Plugged and Unplugged

At a school visit a while back an elementary was finishing up on a food drive. They got an impressive amount of food in, and had a closing assembly where the fifth grade team leaders described going to the local food bank, taking a tour, and helping out.

I don’t have the words to adequately describe how happy and fulfilled those team leaders looked. Imagine being a fifth grader and learning, for the first time, that you can make a difference.

One of the writing exercises I do on school visits (which can be found on my website) is that I ask children to write about a time they helped someone or someone helped them.

I divide the class in two, helpers and helpees, and it soon becomes apparent that there is a lot of helping going on in our world, from feeding the family dog, to teaching a friend to shoot baskets, to having a friend take you to the office when you skin a knee or bonk your head.

Sometimes a child will stare straight ahead and can’t remember any time they helped someone or had been helped. I ask about their sports activities, siblings, and pets to get to the story, that they can’t remember, about helping. I’m pretty successful at coaxing out those stories, but during my visits I’ve found a few kids who spend their after school and home time playing video games. On weekends they play video games or stream movies.

The saddest thing is that these kids know they’ve been shut out of community. They are lonely.

Elementary kids have these active minds that are always engaged, minds that can be a source of pride and frustration for teachers and parents, often simultaneously. We need to respect this biological imperative to explore the world and interact with people.

I’ve never been so exhausted (and I might as well add broke and pressed for time) as when I was working full time and had small children. I know that it is very tempting to hand a child a phone to give yourself a minute’s peace. But why not invite your child to help you in your busy life?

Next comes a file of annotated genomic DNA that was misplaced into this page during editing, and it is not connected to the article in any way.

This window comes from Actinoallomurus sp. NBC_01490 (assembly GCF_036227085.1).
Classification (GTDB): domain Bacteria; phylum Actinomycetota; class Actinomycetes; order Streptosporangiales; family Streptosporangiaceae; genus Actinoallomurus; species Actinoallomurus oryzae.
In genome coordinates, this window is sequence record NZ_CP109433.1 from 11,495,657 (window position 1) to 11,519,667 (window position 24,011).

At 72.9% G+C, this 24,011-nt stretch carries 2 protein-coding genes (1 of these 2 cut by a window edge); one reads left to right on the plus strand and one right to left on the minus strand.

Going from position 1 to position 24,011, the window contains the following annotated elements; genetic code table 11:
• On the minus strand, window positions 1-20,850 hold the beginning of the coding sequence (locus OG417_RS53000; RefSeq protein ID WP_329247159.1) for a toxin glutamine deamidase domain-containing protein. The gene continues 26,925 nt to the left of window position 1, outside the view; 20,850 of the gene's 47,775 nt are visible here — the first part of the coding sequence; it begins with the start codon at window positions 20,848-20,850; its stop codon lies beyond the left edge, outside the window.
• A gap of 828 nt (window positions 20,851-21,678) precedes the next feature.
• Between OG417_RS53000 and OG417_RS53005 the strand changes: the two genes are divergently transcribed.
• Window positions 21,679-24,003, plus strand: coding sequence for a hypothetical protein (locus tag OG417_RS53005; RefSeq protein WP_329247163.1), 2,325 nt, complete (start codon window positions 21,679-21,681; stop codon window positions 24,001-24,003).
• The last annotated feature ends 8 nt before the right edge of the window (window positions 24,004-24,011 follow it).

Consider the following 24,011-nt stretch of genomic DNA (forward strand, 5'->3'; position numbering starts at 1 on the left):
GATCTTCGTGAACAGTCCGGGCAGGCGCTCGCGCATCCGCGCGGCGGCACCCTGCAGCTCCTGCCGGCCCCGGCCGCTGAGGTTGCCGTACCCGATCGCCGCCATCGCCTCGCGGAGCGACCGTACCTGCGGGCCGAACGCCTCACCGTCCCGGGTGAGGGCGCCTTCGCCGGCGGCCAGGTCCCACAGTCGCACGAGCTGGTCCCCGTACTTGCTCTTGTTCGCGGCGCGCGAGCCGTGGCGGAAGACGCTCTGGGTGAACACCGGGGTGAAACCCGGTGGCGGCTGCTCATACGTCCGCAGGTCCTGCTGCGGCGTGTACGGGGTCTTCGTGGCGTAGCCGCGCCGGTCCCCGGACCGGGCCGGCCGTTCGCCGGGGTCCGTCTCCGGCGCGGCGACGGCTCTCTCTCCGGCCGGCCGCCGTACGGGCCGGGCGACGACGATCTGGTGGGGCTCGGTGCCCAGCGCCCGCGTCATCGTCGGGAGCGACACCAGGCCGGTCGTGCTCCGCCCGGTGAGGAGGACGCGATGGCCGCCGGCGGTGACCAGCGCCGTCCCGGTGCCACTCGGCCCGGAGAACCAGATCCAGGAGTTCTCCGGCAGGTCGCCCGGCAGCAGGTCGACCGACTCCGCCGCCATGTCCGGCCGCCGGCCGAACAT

You won’t succeed all of the time; you don’t have to. Even a few minutes together cooking, raking leaves, setting the table, or folding laundry, will empower your child. Small moments lead to deep memories.

These small moments also, temporarily at least, unplug your child from mind-numbing electronics.

My wish for every child is to have the feeling of empowerment like the kids did at the elementary I visited. That spark of sudden knowledge and pride that your life matters to other people.

You just can’t get that from a video game. Let’s give our kids a chance to matter.


Yawn…Another School Shooting

I don’t know about you, but I’m tired of hearing about these ‘school shootings’. Yes. Kids die. Young lives snapped like twigs. Bodies on the sidewalk. Yadayadayada.

Why is this news? We’ve already made the decision about guns in America. The 2nd Amendment guarantees the right of anyone to buy as many guns and as much ammunition as they can carry.

We’ve all agreed.

The only thing worse than the the rerun of sobbing children and pale shaking moms is the political posturing. For God’s sake, change the channel.

Why watch reruns on the news when there is so much new to stream on Netflix and Comcast?

Worried about missing some tidbit? I can tell you what will happen. I’m like a fortune teller with a crystal ball, waving her hands over the glowing orb. The Democrats will call for gun control. The Republicans will yell about rights. Lobbyists will plunk down wads of untraceable cash. (Oops, my bad. Will wire untraceable bitcoins.)  Spoiler Alert! The gun lobby wins.

A parade of parents will look into the camera with hollowed-out eyes.

Yawn! We’ve all seen this movie before, and will see it over and over again. In color and sound – rat tat tat goes the assault riffle. If only we had smell-o-vision and could breathe in the metallic taste of blood.

What? You want to judge me?

Judge yourself.

In a day or two this shooting will blend into a red swirl at the back of your consciousness. It will join all of the others. Maybe the kindergartners at Sandy Hook will stand out. Maybe not.

If one molecule of your body cared for these children you’d be out in the streets today protesting. You’d refuse to eat, sleep, work, until assault riffles were banned and every gun in the United States was registered.

But that’s not who you are.

And to be honest, that’s not who I am either.

Pity the children of this awful, God-forsaken country.